Unreal estate

Vacancy Watch: 48-50 James Street in the Liberties

On the corner of James Street and Echlin Street is a vacant storefront, with upper floors of what from the outside look to be big-windowed apartments.

Reader Davey Donnelly flagged it with us last week when we asked readers to write in with buildings that they’d noticed were empty, and wondered why.

Donnelly says he passes the empty development daily on the way to work. “It’s been empty since I spotted it three years ago,” he said. 

It seems that it’s been vacant even longer than that.

According to a recent planning application by housing association Cluid Housing, the block — which was built in the early 2000s — was occupied until 2012, when the bank took over it from the owner.

An October 2012 piece in the Irish Independent said that the building had recently been refurbished and was in a good condition ready for immediate letting.

But according to the planning documents, it’s been vacant since 2012. In the last months of 2015, Cluid bought the block.

Simon Brooke, head of policy at Cluid, said they’re working on getting the building up to scratch for social housing.

“The reason we are doing building works is because the building doesn’t comply with its original planning permission,” said Brooke. In order to bring it up to standard, they need to remodel the apartments inside, he said.

A planner’s report says that the structure that was built was not consistent with its original planning permission in a number of ways, including the provision of balconies, the wrong number of flats, and the provision of a basement.

The Cluid refurb will, according to the planning application, change the number of apartments from 15 mainly one-bedroom apartments to 12 mainly two-bedroom units.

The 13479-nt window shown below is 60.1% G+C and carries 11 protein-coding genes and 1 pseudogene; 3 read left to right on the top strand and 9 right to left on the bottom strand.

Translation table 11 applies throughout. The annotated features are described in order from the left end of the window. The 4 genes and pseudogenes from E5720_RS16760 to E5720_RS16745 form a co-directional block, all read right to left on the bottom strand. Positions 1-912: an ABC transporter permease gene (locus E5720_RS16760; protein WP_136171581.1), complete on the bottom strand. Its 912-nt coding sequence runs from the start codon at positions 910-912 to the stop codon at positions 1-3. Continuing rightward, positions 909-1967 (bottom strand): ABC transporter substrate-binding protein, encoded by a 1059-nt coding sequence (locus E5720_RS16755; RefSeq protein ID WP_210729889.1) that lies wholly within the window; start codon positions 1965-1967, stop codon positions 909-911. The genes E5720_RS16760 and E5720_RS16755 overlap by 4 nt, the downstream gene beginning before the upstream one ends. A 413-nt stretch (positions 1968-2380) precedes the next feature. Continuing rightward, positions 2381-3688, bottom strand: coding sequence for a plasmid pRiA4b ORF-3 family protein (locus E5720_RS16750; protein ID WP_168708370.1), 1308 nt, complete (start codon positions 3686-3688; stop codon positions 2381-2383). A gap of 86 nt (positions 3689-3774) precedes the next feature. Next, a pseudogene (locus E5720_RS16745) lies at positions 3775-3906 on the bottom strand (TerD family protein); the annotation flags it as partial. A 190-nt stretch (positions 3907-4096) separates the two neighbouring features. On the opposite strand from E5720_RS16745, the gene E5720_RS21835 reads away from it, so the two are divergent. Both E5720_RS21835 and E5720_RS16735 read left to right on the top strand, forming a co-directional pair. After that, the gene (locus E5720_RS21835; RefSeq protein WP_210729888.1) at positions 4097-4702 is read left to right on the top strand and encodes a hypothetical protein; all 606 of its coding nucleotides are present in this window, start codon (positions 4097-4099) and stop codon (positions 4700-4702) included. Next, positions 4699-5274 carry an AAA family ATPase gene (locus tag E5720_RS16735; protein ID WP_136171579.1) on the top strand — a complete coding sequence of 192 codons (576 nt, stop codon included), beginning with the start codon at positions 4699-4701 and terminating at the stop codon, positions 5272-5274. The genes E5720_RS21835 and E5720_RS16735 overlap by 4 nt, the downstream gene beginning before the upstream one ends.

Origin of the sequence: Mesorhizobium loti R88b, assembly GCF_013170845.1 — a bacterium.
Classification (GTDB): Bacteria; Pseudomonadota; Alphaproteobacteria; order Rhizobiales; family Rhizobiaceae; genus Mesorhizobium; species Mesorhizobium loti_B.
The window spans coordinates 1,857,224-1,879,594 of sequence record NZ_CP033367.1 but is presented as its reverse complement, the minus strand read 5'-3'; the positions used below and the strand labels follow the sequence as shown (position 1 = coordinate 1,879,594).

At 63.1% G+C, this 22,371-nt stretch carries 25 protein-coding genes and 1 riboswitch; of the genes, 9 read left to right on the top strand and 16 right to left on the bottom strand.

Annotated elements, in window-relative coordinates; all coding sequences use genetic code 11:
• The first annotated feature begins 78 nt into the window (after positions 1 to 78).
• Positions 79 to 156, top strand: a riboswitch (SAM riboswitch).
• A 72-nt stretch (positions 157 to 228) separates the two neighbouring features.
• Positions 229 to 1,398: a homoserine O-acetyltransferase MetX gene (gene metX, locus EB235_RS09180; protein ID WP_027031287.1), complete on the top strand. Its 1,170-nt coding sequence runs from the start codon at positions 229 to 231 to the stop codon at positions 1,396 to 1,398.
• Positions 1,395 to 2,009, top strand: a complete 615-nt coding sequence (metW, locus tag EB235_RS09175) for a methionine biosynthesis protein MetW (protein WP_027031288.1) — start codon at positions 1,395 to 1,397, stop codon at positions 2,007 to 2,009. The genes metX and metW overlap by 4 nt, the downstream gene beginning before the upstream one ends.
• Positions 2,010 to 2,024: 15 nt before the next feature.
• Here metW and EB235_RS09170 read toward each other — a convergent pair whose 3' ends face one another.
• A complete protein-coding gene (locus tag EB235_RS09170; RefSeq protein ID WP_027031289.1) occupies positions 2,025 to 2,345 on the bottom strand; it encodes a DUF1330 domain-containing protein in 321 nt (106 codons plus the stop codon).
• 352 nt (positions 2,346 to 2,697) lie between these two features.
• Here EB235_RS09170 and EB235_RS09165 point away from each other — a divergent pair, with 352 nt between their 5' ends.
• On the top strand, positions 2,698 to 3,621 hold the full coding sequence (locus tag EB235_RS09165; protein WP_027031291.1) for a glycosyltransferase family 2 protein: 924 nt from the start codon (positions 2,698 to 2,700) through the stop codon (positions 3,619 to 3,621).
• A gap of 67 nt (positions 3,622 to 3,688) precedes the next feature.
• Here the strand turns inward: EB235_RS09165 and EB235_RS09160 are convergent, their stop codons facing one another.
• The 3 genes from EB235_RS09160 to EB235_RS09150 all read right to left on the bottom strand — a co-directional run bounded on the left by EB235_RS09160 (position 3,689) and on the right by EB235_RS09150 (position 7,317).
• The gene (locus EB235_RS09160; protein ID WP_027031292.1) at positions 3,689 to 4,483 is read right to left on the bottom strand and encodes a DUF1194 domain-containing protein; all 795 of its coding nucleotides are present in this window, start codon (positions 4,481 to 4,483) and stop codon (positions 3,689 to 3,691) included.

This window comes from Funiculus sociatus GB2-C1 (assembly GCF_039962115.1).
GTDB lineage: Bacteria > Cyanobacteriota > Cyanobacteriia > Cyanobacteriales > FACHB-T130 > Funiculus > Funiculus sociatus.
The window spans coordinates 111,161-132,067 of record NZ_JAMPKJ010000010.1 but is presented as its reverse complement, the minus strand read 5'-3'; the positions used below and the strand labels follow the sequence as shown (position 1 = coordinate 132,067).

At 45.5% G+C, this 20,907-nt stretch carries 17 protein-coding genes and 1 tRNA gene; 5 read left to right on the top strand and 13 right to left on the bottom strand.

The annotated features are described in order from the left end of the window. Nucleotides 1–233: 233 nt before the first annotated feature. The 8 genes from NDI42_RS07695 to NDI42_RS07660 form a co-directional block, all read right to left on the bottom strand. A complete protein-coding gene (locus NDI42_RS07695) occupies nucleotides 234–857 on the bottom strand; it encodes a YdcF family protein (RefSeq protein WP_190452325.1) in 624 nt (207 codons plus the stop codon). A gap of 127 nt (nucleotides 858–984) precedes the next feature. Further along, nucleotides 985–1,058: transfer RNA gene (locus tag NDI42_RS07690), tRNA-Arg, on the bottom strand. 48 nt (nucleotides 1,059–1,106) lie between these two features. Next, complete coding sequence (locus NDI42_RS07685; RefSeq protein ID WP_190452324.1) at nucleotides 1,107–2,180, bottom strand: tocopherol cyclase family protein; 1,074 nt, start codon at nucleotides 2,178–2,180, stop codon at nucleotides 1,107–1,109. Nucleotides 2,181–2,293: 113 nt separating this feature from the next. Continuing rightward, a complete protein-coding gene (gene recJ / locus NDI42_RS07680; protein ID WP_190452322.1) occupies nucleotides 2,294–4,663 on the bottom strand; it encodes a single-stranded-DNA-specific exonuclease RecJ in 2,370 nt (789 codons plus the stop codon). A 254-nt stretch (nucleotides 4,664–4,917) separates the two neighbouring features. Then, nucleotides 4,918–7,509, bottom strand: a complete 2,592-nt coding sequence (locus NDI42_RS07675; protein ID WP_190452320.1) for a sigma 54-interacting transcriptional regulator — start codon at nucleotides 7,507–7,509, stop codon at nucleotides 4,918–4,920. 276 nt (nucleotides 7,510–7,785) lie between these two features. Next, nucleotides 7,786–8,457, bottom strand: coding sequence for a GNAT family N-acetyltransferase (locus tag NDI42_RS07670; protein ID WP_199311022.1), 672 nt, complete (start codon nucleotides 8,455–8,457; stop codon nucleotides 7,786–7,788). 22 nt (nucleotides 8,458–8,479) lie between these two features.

That’s because two-bedroom units for single parents are sought-after by those on the social housing list, says its application. (The May social-housing list figures from Dublin City Council show 12,633 applicants on the waiting list for one-bed apartments, and 7,446 on the waiting list for two-beds.)

It will also add bicycle and waste bin storage, a new stairwell, and a new smoke shaft.

They are waiting for a final grant of planning permission, hopefully in the next couple of days, said Brooke on Monday. Brooke said he expects work to start in a couple of months.

Some might wonder, peering from the outside in, whether the refurbishment work is necessary or if families should just be moved in straight away. In a property brochure, the homes look spacious and airy and bright but its unclear when those photos were taken.

“I’m sure there will be people who say that and our response would be that we have to comply by the law in relation to renting out apartments. And certainly my view, and my colleagues view, is that the current standards are absolutely correct and it would be absolutely wrong to rent out substandard accommodation,” said Brooke.

“You certainly need to speed things up, but changing the rules to lower the standards is in my view absolutely fatal and just stores up problems for the future,” he said.

Those 12 apartments, when done, will go to people on the social housing list. Timeline-wise, that might be the end of this year or early next year, said Brooke.

Have you noticed empty units that you think should be filled? Let us know and we’ll see what we can find out about them. Send an email to info@dublininquirer.com.

Lois Kapila portrait
Lois Kapila

Lois Kapila is Dublin Inquirer's managing editor and general-assignment reporter. Want to share a comment or a tip with her? Send an email to her at info@dublininquirer.com.

 

Comments

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  2. Karen Dalg
    1 June at 10:34

    They were fine for people paying rent for years, I don’t understand why €10000s more needs to be spent. They look better than many apartments around the city, such a waste of money.

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